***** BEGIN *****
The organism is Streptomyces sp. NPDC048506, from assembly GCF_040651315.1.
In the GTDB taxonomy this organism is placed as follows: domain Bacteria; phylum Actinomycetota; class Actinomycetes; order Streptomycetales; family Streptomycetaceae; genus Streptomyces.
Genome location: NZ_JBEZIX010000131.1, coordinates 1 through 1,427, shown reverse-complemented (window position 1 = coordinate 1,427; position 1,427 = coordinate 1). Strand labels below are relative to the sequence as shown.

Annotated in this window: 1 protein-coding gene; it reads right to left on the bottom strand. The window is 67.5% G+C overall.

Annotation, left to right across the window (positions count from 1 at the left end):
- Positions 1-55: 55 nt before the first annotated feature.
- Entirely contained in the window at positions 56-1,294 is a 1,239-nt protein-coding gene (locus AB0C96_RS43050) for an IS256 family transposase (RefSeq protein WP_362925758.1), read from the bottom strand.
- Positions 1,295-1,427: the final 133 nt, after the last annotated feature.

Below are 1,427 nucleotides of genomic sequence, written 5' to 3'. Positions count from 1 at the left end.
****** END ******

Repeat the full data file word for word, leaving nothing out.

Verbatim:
The organism is Streptomyces sp. NPDC048506, from assembly GCF_040651315.1.
In the GTDB taxonomy this organism is placed as follows: domain Bacteria; phylum Actinomycetota; class Actinomycetes; order Streptomycetales; family Streptomycetaceae; genus Streptomyces.
Genome location: NZ_JBEZIX010000131.1, coordinates 1 through 1,427, shown reverse-complemented (window position 1 = coordinate 1,427; position 1,427 = coordinate 1). Strand labels below are relative to the sequence as shown.

Annotated in this window: 1 protein-coding gene; it reads right to left on the bottom strand. The window is 67.5% G+C overall.

Annotation, left to right across the window (positions count from 1 at the left end):
- Positions 1-55: 55 nt before the first annotated feature.
- Entirely contained in the window at positions 56-1,294 is a 1,239-nt protein-coding gene (locus AB0C96_RS43050) for an IS256 family transposase (RefSeq protein WP_362925758.1), read from the bottom strand.
- Positions 1,295-1,427: the final 133 nt, after the last annotated feature.

Below are 1,427 nucleotides of genomic sequence, written 5' to 3'. Positions count from 1 at the left end.